Jaded Argentines brace for looming debt default
By Eliana Raszewski and Richard Lough
BUENOS AIRES (Reuters) - Factory owner Norberto Garcia was poised to launch a series of new toys this year after grafting hard for the past decade to rebuild his business following Argentina's 2001-2002 economic crash and debt default.
Instead, he's hunkering down for a possible second default this Thursday, cutting investment plans and scaling back his targets.
"We had plans to launch 11 new products. Now we are going to release just three," Garcia, 70, told Reuters inside a cavernous warehouse piled high with boxes of dolls, balls and plastic rabbits. "We would rather keep the money to support the company's structure as it is."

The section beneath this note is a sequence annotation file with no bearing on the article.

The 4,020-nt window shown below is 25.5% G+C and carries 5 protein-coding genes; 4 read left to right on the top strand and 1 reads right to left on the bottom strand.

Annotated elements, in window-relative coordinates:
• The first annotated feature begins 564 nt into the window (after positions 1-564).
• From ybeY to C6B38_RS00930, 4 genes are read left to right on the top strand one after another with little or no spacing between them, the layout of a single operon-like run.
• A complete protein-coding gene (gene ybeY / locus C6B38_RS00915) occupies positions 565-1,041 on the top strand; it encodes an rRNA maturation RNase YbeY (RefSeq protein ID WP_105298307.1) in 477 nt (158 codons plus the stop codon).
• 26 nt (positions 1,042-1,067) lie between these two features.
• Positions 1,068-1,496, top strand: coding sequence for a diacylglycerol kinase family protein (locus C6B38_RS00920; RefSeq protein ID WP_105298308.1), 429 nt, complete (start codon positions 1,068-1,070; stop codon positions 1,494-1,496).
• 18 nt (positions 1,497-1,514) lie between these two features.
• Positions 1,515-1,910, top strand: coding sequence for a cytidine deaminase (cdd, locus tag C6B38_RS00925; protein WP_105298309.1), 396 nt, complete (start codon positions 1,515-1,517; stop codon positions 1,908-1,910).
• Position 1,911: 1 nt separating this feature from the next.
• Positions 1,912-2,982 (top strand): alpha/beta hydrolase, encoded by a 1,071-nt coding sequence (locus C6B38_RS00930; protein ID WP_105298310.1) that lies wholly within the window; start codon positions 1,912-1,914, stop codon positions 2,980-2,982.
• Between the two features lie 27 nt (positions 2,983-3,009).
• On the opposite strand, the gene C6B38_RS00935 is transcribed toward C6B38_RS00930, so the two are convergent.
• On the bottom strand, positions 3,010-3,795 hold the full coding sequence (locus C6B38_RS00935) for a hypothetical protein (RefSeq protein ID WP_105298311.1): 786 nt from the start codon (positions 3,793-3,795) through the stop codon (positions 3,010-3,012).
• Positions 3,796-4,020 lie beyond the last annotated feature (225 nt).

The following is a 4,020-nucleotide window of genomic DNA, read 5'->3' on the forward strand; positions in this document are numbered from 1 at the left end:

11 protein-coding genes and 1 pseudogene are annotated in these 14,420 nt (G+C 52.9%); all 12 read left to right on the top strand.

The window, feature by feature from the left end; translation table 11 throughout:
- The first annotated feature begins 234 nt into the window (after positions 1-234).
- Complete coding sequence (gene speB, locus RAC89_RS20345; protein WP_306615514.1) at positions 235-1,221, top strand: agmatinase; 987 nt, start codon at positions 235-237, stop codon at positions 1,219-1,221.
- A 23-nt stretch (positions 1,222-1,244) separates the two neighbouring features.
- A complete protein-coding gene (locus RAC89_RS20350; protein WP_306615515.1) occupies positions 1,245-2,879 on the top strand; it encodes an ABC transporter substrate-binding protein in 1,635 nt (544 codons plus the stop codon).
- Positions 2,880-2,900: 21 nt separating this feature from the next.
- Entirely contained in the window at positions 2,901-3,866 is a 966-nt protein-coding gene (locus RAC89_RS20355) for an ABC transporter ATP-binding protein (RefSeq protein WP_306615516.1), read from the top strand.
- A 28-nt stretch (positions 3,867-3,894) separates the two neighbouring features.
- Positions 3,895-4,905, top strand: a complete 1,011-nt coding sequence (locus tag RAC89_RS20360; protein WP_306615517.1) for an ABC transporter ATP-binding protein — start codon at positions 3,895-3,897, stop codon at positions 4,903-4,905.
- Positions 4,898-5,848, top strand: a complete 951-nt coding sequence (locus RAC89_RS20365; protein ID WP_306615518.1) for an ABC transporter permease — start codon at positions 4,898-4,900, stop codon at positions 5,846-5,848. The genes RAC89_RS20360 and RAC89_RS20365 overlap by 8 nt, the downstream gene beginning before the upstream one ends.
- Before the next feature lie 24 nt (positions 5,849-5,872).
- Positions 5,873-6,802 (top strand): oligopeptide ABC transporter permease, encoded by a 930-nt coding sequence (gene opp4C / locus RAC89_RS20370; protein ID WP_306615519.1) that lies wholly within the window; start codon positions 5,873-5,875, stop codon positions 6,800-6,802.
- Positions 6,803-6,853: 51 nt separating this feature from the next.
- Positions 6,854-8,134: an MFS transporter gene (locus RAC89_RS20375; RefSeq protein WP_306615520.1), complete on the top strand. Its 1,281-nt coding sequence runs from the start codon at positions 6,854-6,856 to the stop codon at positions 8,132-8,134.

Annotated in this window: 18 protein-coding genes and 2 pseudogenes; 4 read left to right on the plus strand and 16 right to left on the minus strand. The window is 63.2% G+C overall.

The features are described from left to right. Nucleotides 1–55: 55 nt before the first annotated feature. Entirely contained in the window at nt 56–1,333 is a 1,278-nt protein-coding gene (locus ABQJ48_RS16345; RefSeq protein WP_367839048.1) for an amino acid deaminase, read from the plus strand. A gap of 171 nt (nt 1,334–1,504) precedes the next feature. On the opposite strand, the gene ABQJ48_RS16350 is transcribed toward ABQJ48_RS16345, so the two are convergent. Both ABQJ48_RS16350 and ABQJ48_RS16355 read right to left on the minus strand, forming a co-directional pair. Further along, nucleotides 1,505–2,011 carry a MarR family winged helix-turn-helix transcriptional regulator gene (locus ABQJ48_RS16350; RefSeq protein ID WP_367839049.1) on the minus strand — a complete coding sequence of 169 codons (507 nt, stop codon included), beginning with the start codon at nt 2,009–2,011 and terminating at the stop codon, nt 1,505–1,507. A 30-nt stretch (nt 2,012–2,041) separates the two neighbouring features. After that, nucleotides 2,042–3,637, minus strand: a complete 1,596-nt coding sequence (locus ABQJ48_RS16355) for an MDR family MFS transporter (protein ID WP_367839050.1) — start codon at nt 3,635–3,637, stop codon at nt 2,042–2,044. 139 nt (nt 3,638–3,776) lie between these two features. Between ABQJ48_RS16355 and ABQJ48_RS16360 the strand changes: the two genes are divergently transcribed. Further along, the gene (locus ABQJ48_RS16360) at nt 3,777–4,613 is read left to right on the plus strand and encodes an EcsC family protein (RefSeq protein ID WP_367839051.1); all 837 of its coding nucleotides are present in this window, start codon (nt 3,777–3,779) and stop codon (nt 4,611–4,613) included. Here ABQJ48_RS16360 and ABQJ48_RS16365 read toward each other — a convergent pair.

Rather than sink 2.8 million pesos ($342,200) into expanding production lines, he plans to cap the investment at 1.8 million pesos.
Garcia's wait-and-see attitude is typical of other businesses who anticipate a slowdown in sales in a country grappling with a surging inflation rate but are convinced any economic downturn will be moderate.
While unsettling, the debt crisis today is a far cry from the turmoil of Argentina's $100 billion default in 2002, and Garcia is optimistic things will ultimately improve.
"What we lived through in 2001 was catastrophic. The anguish was terrible, we didn't know what to do," said Garcia, whose Turby Toy SA had to shut down its machines, offload most staff and sell real estate at knockdown prices to weather the storm.
Desperate to halt a massive run on the banks and a collapse of the financial system, the authorities froze bank accounts and devalued the peso. More than two dozen people were killed in bloody protests. Continued...